Duo remains one of Google's most minimal apps, so it feels like even small changes were carefully considered before earning a place in an update. The latest version of Duo is rolling out now with one such tweak that allows the on-screen controls to disappear when they're not in use. A teardown also reveals plans to make audio calls even more resilient on low-bandwidth connections and to add a couple of notifications that might give users more reasons to open the app more often.
Unofficial Changelog: (the stuff we found)
- Auto-hiding video chat controls
Auto-hide controls during video chat
The key element in any video chat is obviously the video, and nothing gets in the way more than a busy interface that blocks most of your view. Okay, so Duo's interface was already very minimalistic, but that doesn't mean there aren't still a few things to take away.
The latest update does just that as the buttons to hang up, mute audio, and switch between front and rear cameras will now vanish shortly after a call begins. Just like most apps that have an overlay with buttons on top of video, tapping on the screen will briefly restore the controls. The little round window with a live view of yourself is the only part of the interface that doesn't auto-hide. Tapping it still swaps the primary view between your own camera and the remote feed.
The features discussed below are probably not live yet, or may only be live for a small percentage of users. Unless stated otherwise, don't expect to see these features if you install the apk.
Low-bandwidth audio mode
It was about two months ago when Duo gained audio-only calling, which was a good thing for people that don't want to video chat or simply don't have the bandwidth to maintain a decent video feed. However, it seems Google may be experimenting with lowering the bar for data throughput even further. A couple of new lines in the apk indicate that there's a mode in development that will switch into a low bandwidth mode that would presumably be optimized for really limited data environments.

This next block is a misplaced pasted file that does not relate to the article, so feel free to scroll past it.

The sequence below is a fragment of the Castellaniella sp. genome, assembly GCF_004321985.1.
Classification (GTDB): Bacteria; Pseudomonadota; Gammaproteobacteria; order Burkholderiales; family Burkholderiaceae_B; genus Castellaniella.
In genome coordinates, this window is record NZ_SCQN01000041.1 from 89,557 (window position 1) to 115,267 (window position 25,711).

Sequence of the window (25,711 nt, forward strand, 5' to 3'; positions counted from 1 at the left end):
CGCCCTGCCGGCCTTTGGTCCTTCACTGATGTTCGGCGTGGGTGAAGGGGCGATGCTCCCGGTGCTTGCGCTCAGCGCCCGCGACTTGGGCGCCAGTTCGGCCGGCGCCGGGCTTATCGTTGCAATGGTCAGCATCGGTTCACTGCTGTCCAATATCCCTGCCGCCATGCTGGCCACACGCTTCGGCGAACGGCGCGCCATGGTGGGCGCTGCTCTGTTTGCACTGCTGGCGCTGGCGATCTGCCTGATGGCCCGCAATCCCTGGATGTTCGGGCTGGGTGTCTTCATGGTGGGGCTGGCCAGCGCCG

<string name="pref_lowbitratemode_title">Low bandwidth audio mode</string>
<string name="pref_lowbitratemode_dlg">Enable low bandwidth (2G) audio mode</string>
Even though the setting described by the lines above is not marked as a testing mode or developer tool, that's probably how it's being used. After all, regular people probably shouldn't need to switch to this manually, it's just something that should happen automatically if bandwidth is bad enough that it becomes necessary.
Sometimes modes like this are also added just so developers can test to see what happens in special conditions, and they are never intended to become part of the feature set. I doubt that's the case here for the simple reason that those modes usually have descriptions like "simulate low bandwidth" or "test poor network conditions." Of course, we might never know the difference if Duo is intended to switch into low bandwidth mode transparently.
This one is really simple, but it deserves a quick mention. There had previously been text for a setting that would enable notifications about "contacts and features" as new information came up. As far as I'm aware, the option and notifications it may have related to were never actually live.
the old line
<string name="pref_engagement_notifications_enabled_summary">Get updates on contacts and features.</string>
That line is now gone, but in its place is text for a pair of notifications that make a bit more sense. Users will soon have two options: One enables notifications for new features in Duo and the other will enable notifications when people in your contact list join Duo.
<string name="pref_new_features_notifications_enabled_summary">Get updates on brand new features</string>
<string name="pref_new_features_notifications_enabled_title">New in Duo</string>
<string name="pref_contacts_notifications_enabled_summary">Get alerts when your contacts join Duo</string>
<string name="pref_contacts_notifications_enabled_title">Contact updates</string>
Whether or not you're interested in a notification about new features will probably depend on how closely you follow Android Police and if you're reading a teardown about Duo. Admit it, if you're reading this now, you'll turn this on when it becomes available. Getting notifications about other people joining Duo is a bit different and probably depends heavily on how big your contact list is and if it's filled with people that would be super curious about trying video chat. Too many of either of these will surely lead to them being turned off... But I kinda doubt that's going to be the problem.
The APK is signed by Google and upgrades your existing app. The cryptographic signature guarantees that the file is safe to install and was not tampered with in any way. Rather than wait for Google to push this download to your devices, which can take days, download and install it just like any other APK.